• China Aster - The protagonist of an integrated fable. He accepts money from his friend Orchis on a loan, with the aim of investing in his business and making it more profitable. But he doesn't have any business skills, so the money serves to bring about his ruin, through unpaid interest on the loan. The devastation is so great, that his wife even loses her inheritance, his son misses out on school, and he dies of despair. (The moral of the story is that you should never accept a loan from a friend.)
  • Orchis - China Aster's friend, who wins the lottery and pushes some of it in the form of a loan on his friend.
  • The Old Man - He sits in the middle of the Gentlemen's cabin, still awake while others try to sleep, reading the Bible. He discusses the trustworthiness of the Apocrypha with Frank, the Cosmopolitan. He ends up buying the different objects sold by the peddler-boy. He gets a "Counterfeit Detector" as a bonus for buying so much, and tries to use it to see if his banknotes are fake. The Detector proves too complicated to use.
  • The man talking in his sleep - A man sleeping in a berth in the Gentlemen's cabin while the Old Man and the Cosmopolitan Frank have a discussion. His interjections in his sleep coincide very tellingly with the subject of the discussion, most notably attributing the quote from The Wisdom of Jesus, Son of Sirach to a description of the confidence man.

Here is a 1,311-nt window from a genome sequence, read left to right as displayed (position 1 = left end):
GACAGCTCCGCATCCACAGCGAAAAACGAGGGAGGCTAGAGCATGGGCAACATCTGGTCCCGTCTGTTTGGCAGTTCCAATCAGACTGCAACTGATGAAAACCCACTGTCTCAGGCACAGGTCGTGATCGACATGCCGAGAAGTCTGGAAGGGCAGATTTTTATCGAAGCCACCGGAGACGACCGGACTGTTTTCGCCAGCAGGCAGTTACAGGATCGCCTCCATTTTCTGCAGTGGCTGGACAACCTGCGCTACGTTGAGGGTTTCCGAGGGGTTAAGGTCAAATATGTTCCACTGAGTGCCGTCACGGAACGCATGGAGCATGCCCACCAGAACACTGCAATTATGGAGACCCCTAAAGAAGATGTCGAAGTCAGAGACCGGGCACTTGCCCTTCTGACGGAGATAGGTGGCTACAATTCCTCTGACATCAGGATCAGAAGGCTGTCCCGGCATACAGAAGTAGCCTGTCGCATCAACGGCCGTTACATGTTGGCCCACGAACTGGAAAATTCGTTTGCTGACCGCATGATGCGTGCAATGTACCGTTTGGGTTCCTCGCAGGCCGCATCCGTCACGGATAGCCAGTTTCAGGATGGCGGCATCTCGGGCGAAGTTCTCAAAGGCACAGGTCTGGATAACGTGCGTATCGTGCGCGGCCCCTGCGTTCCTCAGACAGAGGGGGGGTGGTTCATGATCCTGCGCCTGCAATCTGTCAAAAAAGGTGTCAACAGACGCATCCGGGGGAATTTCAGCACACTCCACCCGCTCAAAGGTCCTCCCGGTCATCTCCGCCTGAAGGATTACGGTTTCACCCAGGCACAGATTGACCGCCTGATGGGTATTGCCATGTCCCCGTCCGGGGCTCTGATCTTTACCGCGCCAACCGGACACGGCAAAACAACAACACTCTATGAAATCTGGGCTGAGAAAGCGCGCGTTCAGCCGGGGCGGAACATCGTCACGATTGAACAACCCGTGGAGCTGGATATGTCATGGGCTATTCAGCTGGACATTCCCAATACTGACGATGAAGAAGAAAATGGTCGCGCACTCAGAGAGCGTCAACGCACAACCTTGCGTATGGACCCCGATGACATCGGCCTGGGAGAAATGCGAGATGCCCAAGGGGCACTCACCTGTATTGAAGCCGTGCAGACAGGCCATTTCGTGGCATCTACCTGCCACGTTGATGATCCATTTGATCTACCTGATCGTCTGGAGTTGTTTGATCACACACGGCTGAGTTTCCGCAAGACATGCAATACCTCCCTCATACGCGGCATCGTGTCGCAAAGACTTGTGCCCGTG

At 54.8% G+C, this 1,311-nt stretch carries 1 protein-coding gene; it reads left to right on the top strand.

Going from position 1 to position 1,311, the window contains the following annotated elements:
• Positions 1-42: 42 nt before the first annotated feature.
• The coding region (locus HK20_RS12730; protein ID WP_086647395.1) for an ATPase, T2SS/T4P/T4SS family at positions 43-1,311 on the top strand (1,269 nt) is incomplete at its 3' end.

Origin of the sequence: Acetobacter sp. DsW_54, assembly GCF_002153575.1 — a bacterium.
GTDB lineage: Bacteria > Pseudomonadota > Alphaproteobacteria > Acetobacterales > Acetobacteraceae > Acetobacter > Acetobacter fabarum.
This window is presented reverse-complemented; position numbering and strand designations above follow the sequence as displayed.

• The peddler-boy - A boy dressed in rags who sells items for protecting one's money from thieves on a steamer: a traveler's lock, a money belt. His sales technique involves showing the uselessness of the object just sold in order to sell the next object. To those who buy all objects, he gives a "Counterfeit Detector", to detect counterfeit banknotes.


The novel was turned into an opera by George Rochberg; it was premiered by the Santa Fe Opera in 1982, but was not held to be a success.[4]


  1. ^ Milder (1988), 440
  2. ^ Delbanco, Andrew. Melville, His World and Work. New York: Alfred A. Knopf, 2005: 248. ISBN 0-375-40314-0
  3. ^ Halttunen, Karen (1982). Confidence Men and Painted Women: A Study of Middle-class Culture in America, 1830-1870. Yale University Press. pp. 6-7.
  4. ^ "Lost in the Desert", New York Magazine, August 23, 1982


  • Milder, Robert. (1988). "Herman Melville." Columbia Literary History of the United States. Gen. Ed. Emory Elliott. New York: Columbia University Press. ISBN 0-231-05812-8

External links

  This article uses material from the Wikipedia page available here. It is released under the Creative Commons Attribution-Share-Alike License 3.0.



Music Scenes